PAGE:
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Lions Roar : November 2006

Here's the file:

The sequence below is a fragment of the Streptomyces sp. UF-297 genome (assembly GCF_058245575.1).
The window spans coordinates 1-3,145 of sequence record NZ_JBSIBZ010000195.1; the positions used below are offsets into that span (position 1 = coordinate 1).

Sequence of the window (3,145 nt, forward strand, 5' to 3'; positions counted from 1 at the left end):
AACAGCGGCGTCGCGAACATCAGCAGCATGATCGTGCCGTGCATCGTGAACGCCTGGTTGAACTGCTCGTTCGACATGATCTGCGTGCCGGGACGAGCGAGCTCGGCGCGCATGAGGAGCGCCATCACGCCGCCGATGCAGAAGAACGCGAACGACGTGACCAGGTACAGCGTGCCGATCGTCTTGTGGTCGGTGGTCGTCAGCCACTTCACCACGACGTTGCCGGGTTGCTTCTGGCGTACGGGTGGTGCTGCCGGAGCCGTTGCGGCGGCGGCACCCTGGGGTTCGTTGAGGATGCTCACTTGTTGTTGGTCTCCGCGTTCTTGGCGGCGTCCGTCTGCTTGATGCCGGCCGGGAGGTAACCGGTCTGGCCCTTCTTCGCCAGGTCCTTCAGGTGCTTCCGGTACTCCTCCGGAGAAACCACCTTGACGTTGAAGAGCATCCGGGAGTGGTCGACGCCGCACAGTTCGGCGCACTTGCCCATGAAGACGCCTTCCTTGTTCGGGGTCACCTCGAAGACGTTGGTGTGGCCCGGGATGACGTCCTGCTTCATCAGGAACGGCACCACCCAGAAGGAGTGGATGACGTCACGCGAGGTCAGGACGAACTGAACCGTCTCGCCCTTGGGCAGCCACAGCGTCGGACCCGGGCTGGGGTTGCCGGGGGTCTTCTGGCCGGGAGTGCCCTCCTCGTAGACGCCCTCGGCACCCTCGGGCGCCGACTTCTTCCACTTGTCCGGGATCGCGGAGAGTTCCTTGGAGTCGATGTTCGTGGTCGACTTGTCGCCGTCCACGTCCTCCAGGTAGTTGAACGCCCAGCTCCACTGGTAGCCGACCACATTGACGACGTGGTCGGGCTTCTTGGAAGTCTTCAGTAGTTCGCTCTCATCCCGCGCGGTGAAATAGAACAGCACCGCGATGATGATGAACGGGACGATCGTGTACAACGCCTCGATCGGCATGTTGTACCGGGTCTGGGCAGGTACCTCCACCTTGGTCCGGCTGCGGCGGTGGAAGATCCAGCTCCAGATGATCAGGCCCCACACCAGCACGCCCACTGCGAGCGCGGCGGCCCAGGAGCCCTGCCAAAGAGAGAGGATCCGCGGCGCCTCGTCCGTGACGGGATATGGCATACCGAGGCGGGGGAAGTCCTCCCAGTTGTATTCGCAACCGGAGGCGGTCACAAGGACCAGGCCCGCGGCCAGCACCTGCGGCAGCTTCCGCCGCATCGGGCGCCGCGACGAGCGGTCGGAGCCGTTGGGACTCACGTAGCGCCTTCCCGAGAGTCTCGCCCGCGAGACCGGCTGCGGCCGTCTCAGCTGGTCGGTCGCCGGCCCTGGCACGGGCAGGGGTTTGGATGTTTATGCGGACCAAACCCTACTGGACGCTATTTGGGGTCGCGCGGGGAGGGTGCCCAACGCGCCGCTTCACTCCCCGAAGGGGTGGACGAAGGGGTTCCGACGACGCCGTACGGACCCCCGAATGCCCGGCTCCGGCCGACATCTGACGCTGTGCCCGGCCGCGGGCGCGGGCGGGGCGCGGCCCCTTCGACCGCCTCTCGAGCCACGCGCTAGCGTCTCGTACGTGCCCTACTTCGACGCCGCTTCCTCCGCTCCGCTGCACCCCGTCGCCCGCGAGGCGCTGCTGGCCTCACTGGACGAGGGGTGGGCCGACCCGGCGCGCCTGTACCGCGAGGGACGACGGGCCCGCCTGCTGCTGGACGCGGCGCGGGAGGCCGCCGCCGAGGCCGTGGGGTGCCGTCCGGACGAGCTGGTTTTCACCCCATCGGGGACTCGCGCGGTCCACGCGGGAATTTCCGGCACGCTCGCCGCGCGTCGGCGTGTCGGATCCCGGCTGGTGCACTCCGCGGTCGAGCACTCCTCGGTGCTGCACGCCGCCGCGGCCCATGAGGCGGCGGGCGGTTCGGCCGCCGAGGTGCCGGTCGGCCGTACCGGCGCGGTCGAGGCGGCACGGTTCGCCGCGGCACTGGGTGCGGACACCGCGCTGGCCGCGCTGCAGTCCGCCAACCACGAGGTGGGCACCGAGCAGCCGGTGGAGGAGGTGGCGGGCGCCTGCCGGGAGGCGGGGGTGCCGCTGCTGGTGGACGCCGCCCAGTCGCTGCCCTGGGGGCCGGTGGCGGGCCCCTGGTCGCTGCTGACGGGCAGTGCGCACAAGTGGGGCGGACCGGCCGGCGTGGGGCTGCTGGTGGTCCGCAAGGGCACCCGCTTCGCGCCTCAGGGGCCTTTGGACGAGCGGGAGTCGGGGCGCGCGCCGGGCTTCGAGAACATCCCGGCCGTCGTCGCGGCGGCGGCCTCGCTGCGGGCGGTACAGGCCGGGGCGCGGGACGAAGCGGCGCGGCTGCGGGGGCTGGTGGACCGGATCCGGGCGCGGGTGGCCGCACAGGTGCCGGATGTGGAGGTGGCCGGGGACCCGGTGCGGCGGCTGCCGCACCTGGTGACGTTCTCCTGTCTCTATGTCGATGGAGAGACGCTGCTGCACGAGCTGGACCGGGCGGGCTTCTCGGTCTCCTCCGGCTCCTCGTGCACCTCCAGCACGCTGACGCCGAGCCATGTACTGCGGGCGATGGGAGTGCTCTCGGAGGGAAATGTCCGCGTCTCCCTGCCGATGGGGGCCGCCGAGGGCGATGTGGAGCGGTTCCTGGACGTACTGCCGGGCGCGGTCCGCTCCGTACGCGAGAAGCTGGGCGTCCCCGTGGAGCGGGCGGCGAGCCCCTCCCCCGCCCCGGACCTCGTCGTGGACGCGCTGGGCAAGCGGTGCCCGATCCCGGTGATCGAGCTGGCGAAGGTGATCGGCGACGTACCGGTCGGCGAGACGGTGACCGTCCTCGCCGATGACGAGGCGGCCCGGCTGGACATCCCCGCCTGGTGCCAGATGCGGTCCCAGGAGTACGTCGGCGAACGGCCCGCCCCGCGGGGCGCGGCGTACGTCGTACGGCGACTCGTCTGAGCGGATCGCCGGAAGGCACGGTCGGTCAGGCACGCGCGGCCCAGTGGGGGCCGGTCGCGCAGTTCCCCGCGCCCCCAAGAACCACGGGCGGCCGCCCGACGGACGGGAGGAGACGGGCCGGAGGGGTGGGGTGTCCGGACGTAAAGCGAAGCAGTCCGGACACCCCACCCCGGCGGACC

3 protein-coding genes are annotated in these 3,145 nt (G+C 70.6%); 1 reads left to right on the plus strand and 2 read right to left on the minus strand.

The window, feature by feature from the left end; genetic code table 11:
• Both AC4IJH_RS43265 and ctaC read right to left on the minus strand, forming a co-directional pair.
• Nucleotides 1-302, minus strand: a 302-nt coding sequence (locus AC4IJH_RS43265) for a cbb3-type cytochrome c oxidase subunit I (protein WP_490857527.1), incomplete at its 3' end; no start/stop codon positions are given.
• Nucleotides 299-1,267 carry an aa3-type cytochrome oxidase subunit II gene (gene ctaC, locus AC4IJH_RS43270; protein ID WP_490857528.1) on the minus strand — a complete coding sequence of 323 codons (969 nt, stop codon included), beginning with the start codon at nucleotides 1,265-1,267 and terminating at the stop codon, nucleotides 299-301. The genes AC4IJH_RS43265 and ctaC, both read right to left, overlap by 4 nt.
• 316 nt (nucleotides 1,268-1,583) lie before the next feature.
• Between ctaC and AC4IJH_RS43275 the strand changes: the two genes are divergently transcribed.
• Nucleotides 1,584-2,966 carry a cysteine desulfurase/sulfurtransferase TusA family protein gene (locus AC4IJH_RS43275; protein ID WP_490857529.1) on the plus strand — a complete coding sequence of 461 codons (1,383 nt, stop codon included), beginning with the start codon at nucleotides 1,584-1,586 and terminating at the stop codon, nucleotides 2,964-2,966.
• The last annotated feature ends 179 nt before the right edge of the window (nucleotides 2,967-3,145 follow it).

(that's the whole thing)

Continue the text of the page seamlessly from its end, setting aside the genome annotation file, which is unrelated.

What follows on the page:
SHAMBHALA SUN NOVEMBER 2006 79 what we once used to refer to as the “Free World” (in the UK and U.S. specifically) makes that same struggle against con- formism and social control all the more urgent. I saw the best minds of my generation destroyed by madness, starving, hysterical naked [...] Ginsberg’s “Howl” is about resistance: resistance to pow- er structures, orthodoxy, and control; a reflection of and on paranoia and its grip in (totalitarian) society; resistance in the teeth of resignation, powerlessness, and a palpable oppression. Just when it seems these forces have moved beyond our individual and collective control, the disparate Beat writers demonstrate to us some methods, techniques, and sites of resistance to powerful social forces that function, whatever the intent, to subdue, terrorize, and control populations and individuals. “Howl” juxtaposes the psychotic, the paranoid, and the hysterical with images of mid-century American reality—“hy- drogen jukebox” is an often-quoted example—relating the fear of invasion and nuclear holocaust with the technology of the time and the media value of entertainment. These associations are not as easy to ignore as isolated, identified (and pacified?) understandings. Ginsberg elsewhere identifies, as pointed out by Eric Mot- tram in his insightful 1972 essay “Allen Ginsberg in the Six- ties,” that, in relation to politics and personal survival in poetry: the existence of the self, as well as all conceptions as to the non- existence of the self, as well as all conceptions as to the existence of a Supreme Self, as well as all conceptions as to the nonexis- tence of a Supreme Self, are equally arbitrary, being only con- ceptions.” That made quite a bit of sense, since Burroughs had already presented me with Western semantics, Korzybski’s book Science and Sanity, which had some similar insight. The first time I heard the refuge vows was from Kerouac also, crooned like Frank Sinatra in a beautiful way. That it imprinted itself on me, and I began going to the New York Public Library and looking at Chinese paintings of the Sung Dynasty, interested in the vastness of the landscape scrolls, as correlating with the sense of vastness that I had already experienced. IN 1962, AFTER A TRIP to Europe, I went to India, primar- ily to look for a teacher, because I realized I would have to get a teacher, or wanted one, or intuited that I needed one, or wasn’t quite sure. By then I was quite well-known as a poet, and I figured that the proper move, being now famous, would be to disappear into India for a couple of years and look for some wisdom, and also experience a different culture than the Western culture, which I thought from the viewpoint of Spengler, the decline of the West, was perhaps exhausted of inspiration and it was time for a second religiousness, and so I went to look for a teacher. I went in com- pany with Gary Snyder, who four years earlier had gone to Kyoto to study at the First Zen Institute at Daitoku-ji Monastery and had begun helping translate Zen Dust, a handbook of koans. We went on a Buddhist pilgrimage to Sarnath, Sanchi, Ajanta, Ellora. In a cave at Ellora, Gary sat himself down and chanted the Prajnaparamita Sutra in Sino-Japanese, with echoes of the cave around, and that blew my mind. It was such an extended, long, and obviously spiritual breath, vocalized, that I got really inter- ested and asked him about what it meant, and why he was doing it in Japanese, and what was the history of it. In the course of our trip we went to visit the Dalai Lama, and Finally it becomes too much to fight. But the stakes are too great to lose—the possession of one’s feelings intact. The Beat writers do not offer us neat solutions or counterac- tions to overwhelming odds, but rather, perhaps, a sense of the urgency in the struggle against conformism and the totalitarian impulses in society, as well as the encouragement to so struggle. Gary Snyder wrote in 1969 in Buddhism and the Coming Revo- lution, “No one today can afford to be innocent, or indulge him- self in ignorance of the nature of contemporary governments, politics and social orders.” Political and eco-awareness as strategies for locating and valu- ing resistance. Likewise, spirituality partially assumes this role for many of the Beat writers. Michael McClure’s relation of the organism to its environ- ment, and his idea of “Revolt” (from his Meat Science Essays) locate the site of resistance in the “bodily” aspect of the indi- vidual that the filmmaker Stan Brakhage also employs in his re- sistance to the normalization of vision that mainstream cinema has become. Burroughs’ deliberate adoption of paranoia, countering the social paranoia of 1950s America; di Prima’s breaking of certain regularities of male language; Kerouac’s mythologizing and mo- bility of expression; Waldman’s notion of alternative commu- nity—these and other demonstrations of sites of opposition re- mind us now to stop fiddling with our mobile phones, to tune out the homogenizing mediocrity of “entertainment,” and to refuse to relinquish our belief in opposition and resistance in the face of the seemingly unstoppable momentum of social oppression. ♦ ©ALLENGINSBERG/CORBIS